The movement for women’s rights is not always just about money and equal opportunities. It’s more about a woman’s positioning in the society.

Maybe, it’s because our primary role is to take care of our families; at first children and then aging parents or grandparents.

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The hand and nails of a 76-year old woman

“What do you like about being a woman?” I asked babysitter Heather before I left for a meeting on this very windy morning.

“Being a mom,” she said laughing, “a man can’t say that.”

And yes, I braved the 50-mile winds to drive 40 miles to a meeting, only to find out there was no power. There was no meeting and tree limbs blocked the roads. I ventured into the local KDL library in hometown Lowell to finish writing this International Women’s Day post because I couldn’t get home due to a fallen tree in the road.

No matter how brave we are, at any given stage in life, we will always be the primary caregivers. The society relies on us in any country around the world to take care of what really matters, at a time when it matters.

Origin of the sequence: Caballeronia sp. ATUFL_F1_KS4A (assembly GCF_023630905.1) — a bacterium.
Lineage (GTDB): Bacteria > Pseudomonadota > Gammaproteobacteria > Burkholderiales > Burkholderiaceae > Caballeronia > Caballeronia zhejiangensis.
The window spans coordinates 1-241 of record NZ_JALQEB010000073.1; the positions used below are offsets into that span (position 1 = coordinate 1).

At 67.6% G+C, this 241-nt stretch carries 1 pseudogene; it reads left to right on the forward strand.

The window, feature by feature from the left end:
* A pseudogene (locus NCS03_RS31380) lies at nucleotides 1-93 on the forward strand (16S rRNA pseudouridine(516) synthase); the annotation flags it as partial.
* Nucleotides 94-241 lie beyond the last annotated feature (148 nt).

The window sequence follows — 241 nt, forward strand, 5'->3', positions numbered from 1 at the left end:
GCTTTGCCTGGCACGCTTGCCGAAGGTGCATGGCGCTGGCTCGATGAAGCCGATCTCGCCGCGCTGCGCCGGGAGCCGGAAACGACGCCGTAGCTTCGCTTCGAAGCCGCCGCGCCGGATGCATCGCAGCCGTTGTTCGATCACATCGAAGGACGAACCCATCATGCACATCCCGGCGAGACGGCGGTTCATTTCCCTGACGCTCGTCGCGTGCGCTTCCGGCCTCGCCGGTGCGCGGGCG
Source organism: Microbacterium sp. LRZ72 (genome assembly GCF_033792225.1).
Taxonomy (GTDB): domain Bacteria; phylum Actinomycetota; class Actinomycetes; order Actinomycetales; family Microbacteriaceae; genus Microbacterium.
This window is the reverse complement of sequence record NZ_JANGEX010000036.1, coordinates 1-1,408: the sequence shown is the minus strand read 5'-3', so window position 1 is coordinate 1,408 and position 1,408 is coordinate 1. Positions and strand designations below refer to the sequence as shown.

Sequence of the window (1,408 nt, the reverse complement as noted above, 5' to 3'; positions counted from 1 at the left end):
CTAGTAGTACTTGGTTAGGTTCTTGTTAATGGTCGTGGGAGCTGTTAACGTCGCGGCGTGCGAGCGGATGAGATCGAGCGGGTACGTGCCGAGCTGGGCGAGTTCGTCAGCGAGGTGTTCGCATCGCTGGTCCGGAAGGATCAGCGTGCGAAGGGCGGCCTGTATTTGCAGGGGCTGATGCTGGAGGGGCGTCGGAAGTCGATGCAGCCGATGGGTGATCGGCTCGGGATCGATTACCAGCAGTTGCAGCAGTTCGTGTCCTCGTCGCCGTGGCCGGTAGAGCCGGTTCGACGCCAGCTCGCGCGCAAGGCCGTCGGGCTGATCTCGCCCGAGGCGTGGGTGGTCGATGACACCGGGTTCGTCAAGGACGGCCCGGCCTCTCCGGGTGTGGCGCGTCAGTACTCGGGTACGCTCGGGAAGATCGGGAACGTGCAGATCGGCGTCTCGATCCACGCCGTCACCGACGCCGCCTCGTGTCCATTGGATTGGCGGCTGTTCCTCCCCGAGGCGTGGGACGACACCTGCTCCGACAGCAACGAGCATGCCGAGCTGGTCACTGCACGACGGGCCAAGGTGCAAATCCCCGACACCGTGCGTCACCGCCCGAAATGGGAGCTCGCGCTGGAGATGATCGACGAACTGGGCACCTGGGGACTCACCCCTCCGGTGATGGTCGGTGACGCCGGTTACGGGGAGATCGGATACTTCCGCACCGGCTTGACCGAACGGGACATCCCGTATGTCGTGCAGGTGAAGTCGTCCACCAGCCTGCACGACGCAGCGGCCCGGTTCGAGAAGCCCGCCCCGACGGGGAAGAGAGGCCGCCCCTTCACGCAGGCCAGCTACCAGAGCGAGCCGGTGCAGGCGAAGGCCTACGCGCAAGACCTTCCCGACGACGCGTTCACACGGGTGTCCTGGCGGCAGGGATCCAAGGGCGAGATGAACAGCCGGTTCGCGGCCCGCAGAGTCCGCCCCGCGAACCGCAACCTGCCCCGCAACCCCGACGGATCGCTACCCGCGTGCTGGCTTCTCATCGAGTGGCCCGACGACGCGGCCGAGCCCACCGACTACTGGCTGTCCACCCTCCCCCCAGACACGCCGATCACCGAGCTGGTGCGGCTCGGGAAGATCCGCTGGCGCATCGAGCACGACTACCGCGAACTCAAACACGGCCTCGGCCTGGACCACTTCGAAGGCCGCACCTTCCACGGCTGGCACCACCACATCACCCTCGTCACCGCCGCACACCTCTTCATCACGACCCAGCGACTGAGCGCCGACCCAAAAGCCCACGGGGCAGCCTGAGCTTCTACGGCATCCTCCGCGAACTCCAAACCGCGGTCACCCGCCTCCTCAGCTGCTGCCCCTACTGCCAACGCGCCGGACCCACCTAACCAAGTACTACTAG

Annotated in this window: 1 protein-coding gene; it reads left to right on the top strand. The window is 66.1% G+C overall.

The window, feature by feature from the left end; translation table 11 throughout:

On daily basis we drive cars, buses, use public transportation, order food in restaurants, pay for it, pound the keyboards, stand in front of cameras and lead in meetings and speeches.

We are teachers, nurses, doctors, babysitters, high-lo drivers and construction workers.

But, first and foremost, we are moms, sisters, grandmothers, aunts and girlfriends looking out for each other in a fellowship.

This global fellowship is called womanhood.

As I have recently and gratefully found out, we also have to take care of each other. If we don’t do that, no one else will do that for us. We get together, whether in knitting or gardening clubs, to encourage each other.

So in essence, the 2017 theme “Be Bold For Change” has always been with us for the last 100 years since the Soviet Revolution.

A prologue quote to one novel says:

“May you live in changing times.”

In the popular winter series “Inspiring Women” on EW Emma’s Writings that leads up to the International Women’s Day, I have written about women from all walks of life. They have always stood boldly in the face of adversity, without expecting any rewards.

Hiker Babe Gail Lowe walked in memory of her daughter Becka 4,600 miles on the North Country Trail (NCT) to commemorate her life in 2014.

Hiker Babe
Gail Lowe on a mission walk in memory of daughter.

Since the establishment of NCT in 1980, only five men have completed a thru hike of the trail and Lowe was the sixth person, and the only woman in the USA.

NCTA executive director Bruce Matthews said Lowe’s hike elevates the awareness of the North Country Trail.

“It fires people’s imagination and makes the trail more accessible to women,” he said. “It expands the horizon. It is unusual to complete it in one season.”

Matthews said solitude is part of the trail experience.

“We hope it inspires others to hike the trail,” he said.